Commentary

Health Savings Accounts Work

In December 2003, President Bush signed a health-care law that had two major components. The first was the new Medicare prescription drug benefit that took effect last month. That big-government program has been widely panned as a disaster. The second was a new health insurance option called health savings accounts, or HSAs, which became available in January 2004.

Unlike the Medicare drug program, the response to HSAs has been overwhelmingly positive. In just two years, three million Americans have signed up for an HSA. More than one-third of HSA enrollees were previously uninsured, which means HSAs already may have reduced the number of uninsured by 1 million. Deloitte Consulting L.L.P. reports that, for two years running, insurance premiums for HSAs and similar plans rose at about one-third the rate of increase for other types of coverage.

So in his State of the Union address, Bush proposed expanding and enhancing HSAs. His new Medicare entitlement? He didn’t even mention it. Go figure.

Fortunately, his HSA proposals would make health coverage and care better and more affordable for hundreds of millions of Americans.

HSAs couple high-deductible health insurance with a tax-free savings account (the HSA) for out-of-pocket medical expenses. Individuals and/or employers can contribute money to HSAs tax-free up to the amount of the insurance deductible. HSAs must be coupled with insurance that has a deductible of at least $1,050 for individuals and $2,100 for families.

HSA funds may be withdrawn tax-free for any medical expenses. Once expenses reach the deductible, insurance takes over. Any funds that remain in the HSA roll over from year to year and grow tax-free.

Right off the bat, HSAs save money because high-deductible insurance is cheaper than low-deductible coverage. The Kaiser Family Foundation reports that the difference in premiums between the average HSA-compatible policy and the average for all types of insurance is $1,324. That is more than enough savings to cover the average annual HSA deductible ($1,901) in just two years. Sometimes, the savings covers the entire deductible in the first year.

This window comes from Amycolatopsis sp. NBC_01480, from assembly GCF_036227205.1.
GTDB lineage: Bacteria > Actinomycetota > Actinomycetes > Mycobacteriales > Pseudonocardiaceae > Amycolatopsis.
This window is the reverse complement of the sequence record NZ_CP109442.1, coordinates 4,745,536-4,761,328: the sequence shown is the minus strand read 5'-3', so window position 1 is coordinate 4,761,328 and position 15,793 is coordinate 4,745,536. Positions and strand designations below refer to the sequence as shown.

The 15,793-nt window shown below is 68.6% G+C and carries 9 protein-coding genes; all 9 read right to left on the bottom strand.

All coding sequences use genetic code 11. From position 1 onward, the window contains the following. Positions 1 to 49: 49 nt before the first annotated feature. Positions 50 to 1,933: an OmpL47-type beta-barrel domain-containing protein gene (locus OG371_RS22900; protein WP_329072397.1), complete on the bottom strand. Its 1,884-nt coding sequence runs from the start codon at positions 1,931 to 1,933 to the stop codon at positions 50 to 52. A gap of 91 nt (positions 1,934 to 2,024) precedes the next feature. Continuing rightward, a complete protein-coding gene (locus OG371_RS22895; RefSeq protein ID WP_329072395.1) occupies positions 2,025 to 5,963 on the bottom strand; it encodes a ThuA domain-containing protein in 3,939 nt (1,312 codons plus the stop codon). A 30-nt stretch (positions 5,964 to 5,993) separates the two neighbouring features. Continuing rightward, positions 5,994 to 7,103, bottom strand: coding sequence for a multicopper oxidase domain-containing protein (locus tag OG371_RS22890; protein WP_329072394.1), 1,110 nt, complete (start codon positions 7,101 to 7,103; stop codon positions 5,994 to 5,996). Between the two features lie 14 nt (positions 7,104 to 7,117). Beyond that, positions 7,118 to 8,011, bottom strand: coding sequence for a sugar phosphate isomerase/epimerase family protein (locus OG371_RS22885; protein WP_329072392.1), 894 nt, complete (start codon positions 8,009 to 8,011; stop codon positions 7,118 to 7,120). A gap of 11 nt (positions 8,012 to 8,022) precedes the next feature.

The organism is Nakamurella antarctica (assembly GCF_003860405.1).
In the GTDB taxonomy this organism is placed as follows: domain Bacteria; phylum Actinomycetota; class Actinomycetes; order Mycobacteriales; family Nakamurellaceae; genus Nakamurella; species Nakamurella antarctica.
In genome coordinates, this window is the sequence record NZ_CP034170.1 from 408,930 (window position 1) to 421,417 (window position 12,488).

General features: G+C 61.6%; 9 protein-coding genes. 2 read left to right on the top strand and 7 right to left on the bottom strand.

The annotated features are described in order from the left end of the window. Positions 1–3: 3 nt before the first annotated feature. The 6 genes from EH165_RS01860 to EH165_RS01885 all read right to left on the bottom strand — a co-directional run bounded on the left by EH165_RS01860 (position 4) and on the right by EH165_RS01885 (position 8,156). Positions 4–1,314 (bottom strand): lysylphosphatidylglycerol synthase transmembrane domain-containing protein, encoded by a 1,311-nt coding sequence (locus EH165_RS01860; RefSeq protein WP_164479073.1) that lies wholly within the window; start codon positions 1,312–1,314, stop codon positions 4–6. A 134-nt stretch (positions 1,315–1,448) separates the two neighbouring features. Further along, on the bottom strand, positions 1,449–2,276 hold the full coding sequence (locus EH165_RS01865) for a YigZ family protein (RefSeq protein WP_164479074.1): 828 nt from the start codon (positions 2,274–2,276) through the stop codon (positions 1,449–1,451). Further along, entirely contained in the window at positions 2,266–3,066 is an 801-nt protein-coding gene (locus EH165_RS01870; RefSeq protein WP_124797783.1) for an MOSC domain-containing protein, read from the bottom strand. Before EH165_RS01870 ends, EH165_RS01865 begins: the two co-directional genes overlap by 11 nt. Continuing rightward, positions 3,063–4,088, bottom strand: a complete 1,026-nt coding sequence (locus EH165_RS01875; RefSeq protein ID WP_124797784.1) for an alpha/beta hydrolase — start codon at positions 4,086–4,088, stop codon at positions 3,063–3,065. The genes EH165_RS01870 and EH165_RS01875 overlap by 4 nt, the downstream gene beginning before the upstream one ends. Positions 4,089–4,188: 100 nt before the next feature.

HSAs also let consumers control more of their health-care dollars and decisions. Since consumers own the money that covers their out-of-pocket expenses, they can see any doctors they like, whenever they like. At the same time, patients scrutinize their medical bills and their doctors’ recommendations more carefully because it is their money on the line.

The chronically ill, however, likely would use up all their HSA deposits in a given year and have little opportunity to save for future medical needs. Even with HSAs, consumers without access to employer-sponsored insurance still pay a hefty tax penalty when they purchase health insurance on their own.

To address those problems, the President proposes essentially doubling the limits on HSA contributions and allowing people to purchase health insurance with tax-free HSA funds. The higher contribution limits ($5,250 for individuals and $10,500 for families) would help the chronically ill and their families by allowing them to put more money aside tax-free for their medical needs. Allowing HSA funds to purchase health insurance would provide tax equity to millions who are unfairly punished by the tax code.

Critics claim that HSAs are only good for the healthy or wealthy. If true, that would mean HSAs benefit only about 80 percent of the population. Not bad, that. But in fact, eHealthInsurance.com reports that half of HSA enrollees are over 40 years old, 20 percent earn less than $35,000, and 40 percent earn less than $50,000.

Unfortunately, the President’s proposals are unnecessarily complex and would continue to restrict HSAs to those who purchase high-deductible insurance. There is no reason why HSA holders should not be able to choose their health plan themselves.

Nonetheless, Bush has made a solid proposal that would improve the quality and affordability of private-sector health insurance and medical care. As for Medicare, well…

Michael F. Cannon is director of health policy studies at the Cato Institute.